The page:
In forging public policy, it is important to distinguish between polygamous marriage within authoritarian religious communities and polyamorous relationships. The latter do not necessarily pose harm. They presumably involve mature, informed, and consenting adults, who have access to reproductive health information and health-care services, full exit rights, and access to enforcement of the relevant legal entitlements and protection.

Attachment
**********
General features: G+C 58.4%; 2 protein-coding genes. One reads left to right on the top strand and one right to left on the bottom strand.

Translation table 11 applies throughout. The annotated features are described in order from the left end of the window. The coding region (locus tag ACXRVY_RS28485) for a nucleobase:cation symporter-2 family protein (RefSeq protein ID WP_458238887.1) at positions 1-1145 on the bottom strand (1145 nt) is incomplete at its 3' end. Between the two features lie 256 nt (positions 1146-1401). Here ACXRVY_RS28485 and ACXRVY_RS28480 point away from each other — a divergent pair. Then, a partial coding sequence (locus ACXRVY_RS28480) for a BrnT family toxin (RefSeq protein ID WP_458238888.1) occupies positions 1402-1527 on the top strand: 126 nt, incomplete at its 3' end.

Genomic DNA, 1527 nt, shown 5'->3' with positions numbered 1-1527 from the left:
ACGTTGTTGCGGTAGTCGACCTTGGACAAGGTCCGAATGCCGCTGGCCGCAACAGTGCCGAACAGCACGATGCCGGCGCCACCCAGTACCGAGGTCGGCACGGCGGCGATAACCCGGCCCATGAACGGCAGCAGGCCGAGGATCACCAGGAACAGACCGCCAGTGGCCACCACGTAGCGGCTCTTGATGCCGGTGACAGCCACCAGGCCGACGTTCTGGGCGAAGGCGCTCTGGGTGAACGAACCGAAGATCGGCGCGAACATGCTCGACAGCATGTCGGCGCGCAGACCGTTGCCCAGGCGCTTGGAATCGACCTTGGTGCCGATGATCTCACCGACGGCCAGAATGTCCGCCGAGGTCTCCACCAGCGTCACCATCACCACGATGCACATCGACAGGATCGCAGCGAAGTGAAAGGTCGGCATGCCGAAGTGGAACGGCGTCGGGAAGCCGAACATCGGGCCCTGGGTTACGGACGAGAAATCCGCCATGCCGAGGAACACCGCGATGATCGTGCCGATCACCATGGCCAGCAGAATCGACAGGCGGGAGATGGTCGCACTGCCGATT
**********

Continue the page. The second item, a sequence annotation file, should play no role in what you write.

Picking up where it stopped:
It is heartening to now see that family law academics are publicly and knowledgeably identifying the significant differences in the context of public policy between the non-egalitarian ways of religious polygamy and the egalitarian ways of polyamory. These differences matter significantly in human rights terms.